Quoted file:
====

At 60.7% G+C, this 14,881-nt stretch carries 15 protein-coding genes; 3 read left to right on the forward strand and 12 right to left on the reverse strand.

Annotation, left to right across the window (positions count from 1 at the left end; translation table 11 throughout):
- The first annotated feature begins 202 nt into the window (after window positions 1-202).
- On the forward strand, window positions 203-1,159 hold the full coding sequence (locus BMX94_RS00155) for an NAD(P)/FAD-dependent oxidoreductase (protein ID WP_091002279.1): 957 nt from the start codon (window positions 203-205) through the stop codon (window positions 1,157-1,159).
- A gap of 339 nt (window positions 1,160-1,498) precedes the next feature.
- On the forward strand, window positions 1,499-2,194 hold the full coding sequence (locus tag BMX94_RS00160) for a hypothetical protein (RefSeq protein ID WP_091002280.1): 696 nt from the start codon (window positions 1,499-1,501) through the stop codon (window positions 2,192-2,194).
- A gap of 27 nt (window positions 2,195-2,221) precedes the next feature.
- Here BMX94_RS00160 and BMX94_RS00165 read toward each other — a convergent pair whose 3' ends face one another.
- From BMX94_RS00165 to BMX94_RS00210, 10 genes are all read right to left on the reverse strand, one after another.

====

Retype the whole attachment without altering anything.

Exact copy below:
At 60.7% G+C, this 14,881-nt stretch carries 15 protein-coding genes; 3 read left to right on the forward strand and 12 right to left on the reverse strand.

Annotation, left to right across the window (positions count from 1 at the left end; translation table 11 throughout):
- The first annotated feature begins 202 nt into the window (after window positions 1-202).
- On the forward strand, window positions 203-1,159 hold the full coding sequence (locus BMX94_RS00155) for an NAD(P)/FAD-dependent oxidoreductase (protein ID WP_091002279.1): 957 nt from the start codon (window positions 203-205) through the stop codon (window positions 1,157-1,159).
- A gap of 339 nt (window positions 1,160-1,498) precedes the next feature.
- On the forward strand, window positions 1,499-2,194 hold the full coding sequence (locus tag BMX94_RS00160) for a hypothetical protein (RefSeq protein ID WP_091002280.1): 696 nt from the start codon (window positions 1,499-1,501) through the stop codon (window positions 2,192-2,194).
- A gap of 27 nt (window positions 2,195-2,221) precedes the next feature.
- Here BMX94_RS00160 and BMX94_RS00165 read toward each other — a convergent pair whose 3' ends face one another.
- From BMX94_RS00165 to BMX94_RS00210, 10 genes are all read right to left on the reverse strand, one after another.